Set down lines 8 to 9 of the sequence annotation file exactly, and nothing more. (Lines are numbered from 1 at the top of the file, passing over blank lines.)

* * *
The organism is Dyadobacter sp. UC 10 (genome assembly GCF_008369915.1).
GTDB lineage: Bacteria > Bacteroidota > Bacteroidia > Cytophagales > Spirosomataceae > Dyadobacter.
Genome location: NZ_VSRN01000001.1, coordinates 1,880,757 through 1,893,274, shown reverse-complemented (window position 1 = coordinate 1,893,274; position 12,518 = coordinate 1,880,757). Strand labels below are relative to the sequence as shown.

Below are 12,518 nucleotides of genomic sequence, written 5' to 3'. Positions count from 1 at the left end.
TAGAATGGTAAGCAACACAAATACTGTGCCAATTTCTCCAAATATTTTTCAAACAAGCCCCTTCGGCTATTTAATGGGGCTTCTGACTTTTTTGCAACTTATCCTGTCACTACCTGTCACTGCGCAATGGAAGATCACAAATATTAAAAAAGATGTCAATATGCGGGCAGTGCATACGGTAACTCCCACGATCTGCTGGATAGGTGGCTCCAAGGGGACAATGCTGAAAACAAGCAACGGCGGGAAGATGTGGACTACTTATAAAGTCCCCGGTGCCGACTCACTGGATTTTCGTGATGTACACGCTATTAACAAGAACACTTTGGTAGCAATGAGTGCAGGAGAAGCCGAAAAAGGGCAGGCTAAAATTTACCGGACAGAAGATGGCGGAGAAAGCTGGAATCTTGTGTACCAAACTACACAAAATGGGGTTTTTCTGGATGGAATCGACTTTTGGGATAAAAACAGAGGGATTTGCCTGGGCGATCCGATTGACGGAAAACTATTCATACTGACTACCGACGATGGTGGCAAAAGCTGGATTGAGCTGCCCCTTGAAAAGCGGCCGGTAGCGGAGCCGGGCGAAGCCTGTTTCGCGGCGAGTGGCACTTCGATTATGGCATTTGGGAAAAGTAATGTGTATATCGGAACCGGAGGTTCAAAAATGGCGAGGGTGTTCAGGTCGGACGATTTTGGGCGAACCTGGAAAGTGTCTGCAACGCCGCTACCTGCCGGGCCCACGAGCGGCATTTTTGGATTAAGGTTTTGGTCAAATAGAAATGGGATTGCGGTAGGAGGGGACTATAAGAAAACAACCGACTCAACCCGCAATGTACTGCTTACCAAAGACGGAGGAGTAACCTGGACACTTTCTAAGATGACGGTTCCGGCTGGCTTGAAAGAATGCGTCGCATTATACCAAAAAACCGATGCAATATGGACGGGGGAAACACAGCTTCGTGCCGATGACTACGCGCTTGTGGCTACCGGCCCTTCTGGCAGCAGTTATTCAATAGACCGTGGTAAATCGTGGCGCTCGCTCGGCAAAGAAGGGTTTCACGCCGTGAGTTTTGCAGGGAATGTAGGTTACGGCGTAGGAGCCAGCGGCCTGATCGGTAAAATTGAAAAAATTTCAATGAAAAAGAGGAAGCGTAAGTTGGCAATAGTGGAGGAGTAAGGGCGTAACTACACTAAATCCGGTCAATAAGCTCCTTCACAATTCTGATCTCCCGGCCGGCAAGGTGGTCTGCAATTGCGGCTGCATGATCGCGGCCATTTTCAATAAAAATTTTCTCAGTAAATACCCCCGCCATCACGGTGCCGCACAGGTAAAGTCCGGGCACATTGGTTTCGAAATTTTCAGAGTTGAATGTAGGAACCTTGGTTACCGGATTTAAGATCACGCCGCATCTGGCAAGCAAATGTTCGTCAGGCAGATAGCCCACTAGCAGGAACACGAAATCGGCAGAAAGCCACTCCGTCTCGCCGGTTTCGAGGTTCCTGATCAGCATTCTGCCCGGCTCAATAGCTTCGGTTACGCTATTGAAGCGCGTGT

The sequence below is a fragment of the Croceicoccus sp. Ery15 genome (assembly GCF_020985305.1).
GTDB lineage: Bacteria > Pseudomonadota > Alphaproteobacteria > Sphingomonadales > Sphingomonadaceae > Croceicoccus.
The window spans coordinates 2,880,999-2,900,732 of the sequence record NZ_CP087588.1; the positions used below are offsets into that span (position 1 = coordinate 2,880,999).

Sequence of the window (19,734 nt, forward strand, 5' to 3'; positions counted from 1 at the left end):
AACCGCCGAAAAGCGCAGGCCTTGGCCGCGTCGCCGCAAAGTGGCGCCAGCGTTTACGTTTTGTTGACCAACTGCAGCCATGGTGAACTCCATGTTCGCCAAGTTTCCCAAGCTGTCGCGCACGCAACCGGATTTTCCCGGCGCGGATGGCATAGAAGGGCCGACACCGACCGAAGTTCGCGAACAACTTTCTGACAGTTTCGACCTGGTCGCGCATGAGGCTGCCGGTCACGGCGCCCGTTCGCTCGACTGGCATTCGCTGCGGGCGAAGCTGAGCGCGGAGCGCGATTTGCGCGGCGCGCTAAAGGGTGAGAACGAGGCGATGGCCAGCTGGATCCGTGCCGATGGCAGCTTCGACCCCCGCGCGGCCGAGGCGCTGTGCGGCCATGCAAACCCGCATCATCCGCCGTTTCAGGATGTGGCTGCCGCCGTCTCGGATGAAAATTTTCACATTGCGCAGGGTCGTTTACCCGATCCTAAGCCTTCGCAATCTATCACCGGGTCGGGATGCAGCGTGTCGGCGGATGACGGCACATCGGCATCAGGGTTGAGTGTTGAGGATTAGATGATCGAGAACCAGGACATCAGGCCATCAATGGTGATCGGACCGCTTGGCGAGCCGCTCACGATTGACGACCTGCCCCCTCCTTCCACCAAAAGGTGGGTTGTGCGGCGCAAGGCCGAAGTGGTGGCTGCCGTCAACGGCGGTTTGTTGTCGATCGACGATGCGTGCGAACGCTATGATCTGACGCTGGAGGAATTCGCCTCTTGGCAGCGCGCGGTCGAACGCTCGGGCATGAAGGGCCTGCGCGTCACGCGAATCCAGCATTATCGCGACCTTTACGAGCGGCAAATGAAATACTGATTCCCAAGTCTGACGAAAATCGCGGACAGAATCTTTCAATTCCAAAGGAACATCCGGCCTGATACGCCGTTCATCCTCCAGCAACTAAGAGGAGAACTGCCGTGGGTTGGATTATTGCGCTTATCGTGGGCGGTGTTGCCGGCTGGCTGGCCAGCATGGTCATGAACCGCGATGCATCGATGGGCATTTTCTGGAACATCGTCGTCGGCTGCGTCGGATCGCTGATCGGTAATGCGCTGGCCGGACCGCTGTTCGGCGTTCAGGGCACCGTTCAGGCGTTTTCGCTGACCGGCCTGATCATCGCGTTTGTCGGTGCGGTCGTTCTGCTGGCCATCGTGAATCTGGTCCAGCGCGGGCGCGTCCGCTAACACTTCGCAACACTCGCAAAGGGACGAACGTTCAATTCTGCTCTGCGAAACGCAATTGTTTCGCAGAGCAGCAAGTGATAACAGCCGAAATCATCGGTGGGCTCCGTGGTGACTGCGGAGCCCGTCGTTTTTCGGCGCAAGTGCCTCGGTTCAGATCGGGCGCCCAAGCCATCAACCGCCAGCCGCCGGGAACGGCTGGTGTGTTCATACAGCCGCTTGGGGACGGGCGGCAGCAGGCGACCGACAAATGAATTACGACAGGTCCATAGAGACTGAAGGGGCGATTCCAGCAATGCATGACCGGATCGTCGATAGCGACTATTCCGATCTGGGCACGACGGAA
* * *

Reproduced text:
The window spans coordinates 2,880,999-2,900,732 of the sequence record NZ_CP087588.1; the positions used below are offsets into that span (position 1 = coordinate 2,880,999).

Sequence of the window (19,734 nt, forward strand, 5' to 3'; positions counted from 1 at the left end):